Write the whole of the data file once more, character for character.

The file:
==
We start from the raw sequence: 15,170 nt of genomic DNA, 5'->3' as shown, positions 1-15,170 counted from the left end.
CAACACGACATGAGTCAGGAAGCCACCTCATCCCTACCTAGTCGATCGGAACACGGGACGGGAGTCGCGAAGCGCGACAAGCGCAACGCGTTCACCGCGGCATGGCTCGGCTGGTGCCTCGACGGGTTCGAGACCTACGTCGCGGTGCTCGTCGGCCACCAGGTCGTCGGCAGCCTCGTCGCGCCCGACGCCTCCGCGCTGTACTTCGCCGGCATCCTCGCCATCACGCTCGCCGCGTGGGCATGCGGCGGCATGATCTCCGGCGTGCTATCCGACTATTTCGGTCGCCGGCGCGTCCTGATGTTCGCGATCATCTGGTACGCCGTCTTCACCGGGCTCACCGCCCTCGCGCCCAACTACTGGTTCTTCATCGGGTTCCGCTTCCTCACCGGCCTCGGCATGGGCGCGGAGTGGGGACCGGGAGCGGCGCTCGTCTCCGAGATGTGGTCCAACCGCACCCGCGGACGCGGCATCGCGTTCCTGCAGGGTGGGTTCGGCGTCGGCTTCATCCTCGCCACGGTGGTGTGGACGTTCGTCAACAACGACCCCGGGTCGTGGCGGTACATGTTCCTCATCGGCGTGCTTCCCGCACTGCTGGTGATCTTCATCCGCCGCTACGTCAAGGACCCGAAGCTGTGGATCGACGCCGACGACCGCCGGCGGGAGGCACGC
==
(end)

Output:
We start from the raw sequence: 15,170 nt of genomic DNA, 5'->3' as shown, positions 1-15,170 counted from the left end.
CAACACGACATGAGTCAGGAAGCCACCTCATCCCTACCTAGTCGATCGGAACACGGGACGGGAGTCGCGAAGCGCGACAAGCGCAACGCGTTCACCGCGGCATGGCTCGGCTGGTGCCTCGACGGGTTCGAGACCTACGTCGCGGTGCTCGTCGGCCACCAGGTCGTCGGCAGCCTCGTCGCGCCCGACGCCTCCGCGCTGTACTTCGCCGGCATCCTCGCCATCACGCTCGCCGCGTGGGCATGCGGCGGCATGATCTCCGGCGTGCTATCCGACTATTTCGGTCGCCGGCGCGTCCTGATGTTCGCGATCATCTGGTACGCCGTCTTCACCGGGCTCACCGCCCTCGCGCCCAACTACTGGTTCTTCATCGGGTTCCGCTTCCTCACCGGCCTCGGCATGGGCGCGGAGTGGGGACCGGGAGCGGCGCTCGTCTCCGAGATGTGGTCCAACCGCACCCGCGGACGCGGCATCGCGTTCCTGCAGGGTGGGTTCGGCGTCGGCTTCATCCTCGCCACGGTGGTGTGGACGTTCGTCAACAACGACCCCGGGTCGTGGCGGTACATGTTCCTCATCGGCGTGCTTCCCGCACTGCTGGTGATCTTCATCCGCCGCTACGTCAAGGACCCGAAGCTGTGGATCGACGCCGACGACCGCCGGCGGGAGGCACGC